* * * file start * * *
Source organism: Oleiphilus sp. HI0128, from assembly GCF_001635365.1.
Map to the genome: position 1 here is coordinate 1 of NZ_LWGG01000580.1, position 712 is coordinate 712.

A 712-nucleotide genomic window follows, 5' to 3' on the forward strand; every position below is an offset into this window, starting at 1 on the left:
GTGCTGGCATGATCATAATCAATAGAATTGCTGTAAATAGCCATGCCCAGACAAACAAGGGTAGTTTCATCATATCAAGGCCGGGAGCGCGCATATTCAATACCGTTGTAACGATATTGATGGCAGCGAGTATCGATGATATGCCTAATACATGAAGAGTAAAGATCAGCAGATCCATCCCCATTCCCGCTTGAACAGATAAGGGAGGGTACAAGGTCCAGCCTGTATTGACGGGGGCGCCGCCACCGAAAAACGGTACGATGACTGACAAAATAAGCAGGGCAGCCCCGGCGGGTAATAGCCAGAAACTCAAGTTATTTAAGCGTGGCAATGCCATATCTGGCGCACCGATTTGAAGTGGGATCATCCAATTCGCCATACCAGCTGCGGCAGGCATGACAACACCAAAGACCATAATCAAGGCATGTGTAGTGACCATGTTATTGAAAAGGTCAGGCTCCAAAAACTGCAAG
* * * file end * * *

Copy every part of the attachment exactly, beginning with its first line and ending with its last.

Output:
Source organism: Oleiphilus sp. HI0128, from assembly GCF_001635365.1.
Map to the genome: position 1 here is coordinate 1 of NZ_LWGG01000580.1, position 712 is coordinate 712.

A 712-nucleotide genomic window follows, 5' to 3' on the forward strand; every position below is an offset into this window, starting at 1 on the left:
GTGCTGGCATGATCATAATCAATAGAATTGCTGTAAATAGCCATGCCCAGACAAACAAGGGTAGTTTCATCATATCAAGGCCGGGAGCGCGCATATTCAATACCGTTGTAACGATATTGATGGCAGCGAGTATCGATGATATGCCTAATACATGAAGAGTAAAGATCAGCAGATCCATCCCCATTCCCGCTTGAACAGATAAGGGAGGGTACAAGGTCCAGCCTGTATTGACGGGGGCGCCGCCACCGAAAAACGGTACGATGACTGACAAAATAAGCAGGGCAGCCCCGGCGGGTAATAGCCAGAAACTCAAGTTATTTAAGCGTGGCAATGCCATATCTGGCGCACCGATTTGAAGTGGGATCATCCAATTCGCCATACCAGCTGCGGCAGGCATGACAACACCAAAGACCATAATCAAGGCATGTGTAGTGACCATGTTATTGAAAAGGTCAGGCTCCAAAAACTGCAAG